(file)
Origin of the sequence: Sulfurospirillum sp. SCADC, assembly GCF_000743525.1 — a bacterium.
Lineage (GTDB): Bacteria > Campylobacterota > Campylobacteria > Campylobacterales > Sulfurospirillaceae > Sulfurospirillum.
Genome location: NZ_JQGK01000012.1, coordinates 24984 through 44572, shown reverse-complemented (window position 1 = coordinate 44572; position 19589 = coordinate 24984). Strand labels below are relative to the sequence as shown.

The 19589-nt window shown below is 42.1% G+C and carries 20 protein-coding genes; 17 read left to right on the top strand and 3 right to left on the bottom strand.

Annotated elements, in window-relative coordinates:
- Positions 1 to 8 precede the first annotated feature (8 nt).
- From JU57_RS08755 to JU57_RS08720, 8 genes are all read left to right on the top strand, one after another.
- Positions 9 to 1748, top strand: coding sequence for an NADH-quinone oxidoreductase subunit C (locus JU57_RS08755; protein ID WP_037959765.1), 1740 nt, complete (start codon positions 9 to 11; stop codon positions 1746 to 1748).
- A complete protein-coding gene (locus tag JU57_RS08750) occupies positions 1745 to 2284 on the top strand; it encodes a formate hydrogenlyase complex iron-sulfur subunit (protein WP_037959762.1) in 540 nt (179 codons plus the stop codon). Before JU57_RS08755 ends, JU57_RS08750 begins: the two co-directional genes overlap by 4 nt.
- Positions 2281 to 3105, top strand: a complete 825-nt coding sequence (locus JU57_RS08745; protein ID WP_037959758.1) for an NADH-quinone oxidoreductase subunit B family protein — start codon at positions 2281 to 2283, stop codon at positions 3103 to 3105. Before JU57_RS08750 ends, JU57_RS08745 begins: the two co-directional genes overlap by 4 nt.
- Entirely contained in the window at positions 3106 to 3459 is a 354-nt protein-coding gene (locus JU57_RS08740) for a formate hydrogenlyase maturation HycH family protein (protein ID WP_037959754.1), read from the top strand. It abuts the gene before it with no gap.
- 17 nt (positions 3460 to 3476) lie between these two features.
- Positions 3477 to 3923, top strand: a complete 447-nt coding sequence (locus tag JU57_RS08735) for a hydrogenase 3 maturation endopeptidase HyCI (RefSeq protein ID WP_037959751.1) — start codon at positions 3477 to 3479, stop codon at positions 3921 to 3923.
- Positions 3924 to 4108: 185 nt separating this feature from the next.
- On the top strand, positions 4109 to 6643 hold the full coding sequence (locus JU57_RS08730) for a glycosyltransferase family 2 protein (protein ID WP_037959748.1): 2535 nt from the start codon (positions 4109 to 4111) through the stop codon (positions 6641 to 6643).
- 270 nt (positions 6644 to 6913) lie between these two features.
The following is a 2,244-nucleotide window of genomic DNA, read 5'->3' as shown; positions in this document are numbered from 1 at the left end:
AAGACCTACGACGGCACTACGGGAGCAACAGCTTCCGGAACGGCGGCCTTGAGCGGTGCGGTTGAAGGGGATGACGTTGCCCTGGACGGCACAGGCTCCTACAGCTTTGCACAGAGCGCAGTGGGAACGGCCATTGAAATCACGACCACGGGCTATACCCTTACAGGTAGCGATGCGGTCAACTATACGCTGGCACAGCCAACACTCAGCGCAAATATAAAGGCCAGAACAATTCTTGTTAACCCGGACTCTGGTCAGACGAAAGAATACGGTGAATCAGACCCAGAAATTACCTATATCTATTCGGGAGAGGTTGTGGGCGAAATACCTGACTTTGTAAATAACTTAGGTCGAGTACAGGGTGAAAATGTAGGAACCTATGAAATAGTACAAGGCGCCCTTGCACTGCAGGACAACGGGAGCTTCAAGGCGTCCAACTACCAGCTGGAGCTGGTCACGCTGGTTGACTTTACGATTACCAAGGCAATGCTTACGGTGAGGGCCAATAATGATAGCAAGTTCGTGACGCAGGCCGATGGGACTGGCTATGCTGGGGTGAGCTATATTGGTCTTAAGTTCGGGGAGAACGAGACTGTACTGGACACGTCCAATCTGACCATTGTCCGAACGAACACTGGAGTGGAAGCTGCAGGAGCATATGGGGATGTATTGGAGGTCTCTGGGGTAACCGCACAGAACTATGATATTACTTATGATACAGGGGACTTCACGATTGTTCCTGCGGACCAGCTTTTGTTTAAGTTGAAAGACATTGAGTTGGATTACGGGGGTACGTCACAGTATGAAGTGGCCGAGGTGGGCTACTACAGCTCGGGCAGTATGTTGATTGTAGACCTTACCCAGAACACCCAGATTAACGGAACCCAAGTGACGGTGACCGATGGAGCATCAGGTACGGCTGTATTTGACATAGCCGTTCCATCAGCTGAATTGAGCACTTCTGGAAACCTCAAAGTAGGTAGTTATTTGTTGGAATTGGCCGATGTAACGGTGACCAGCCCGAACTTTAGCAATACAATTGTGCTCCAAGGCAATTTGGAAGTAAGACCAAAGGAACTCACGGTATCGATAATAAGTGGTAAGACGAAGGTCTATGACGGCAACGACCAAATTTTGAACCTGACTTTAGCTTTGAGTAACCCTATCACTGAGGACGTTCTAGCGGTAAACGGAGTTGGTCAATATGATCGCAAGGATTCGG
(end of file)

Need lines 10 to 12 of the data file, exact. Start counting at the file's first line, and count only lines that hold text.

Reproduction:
- Positions 2281 to 3105, top strand: a complete 825-nt coding sequence (locus JU57_RS08745; protein ID WP_037959758.1) for an NADH-quinone oxidoreductase subunit B family protein — start codon at positions 2281 to 2283, stop codon at positions 3103 to 3105. Before JU57_RS08750 ends, JU57_RS08745 begins: the two co-directional genes overlap by 4 nt.
- Entirely contained in the window at positions 3106 to 3459 is a 354-nt protein-coding gene (locus JU57_RS08740) for a formate hydrogenlyase maturation HycH family protein (protein ID WP_037959754.1), read from the top strand. It abuts the gene before it with no gap.
- 17 nt (positions 3460 to 3476) lie between these two features.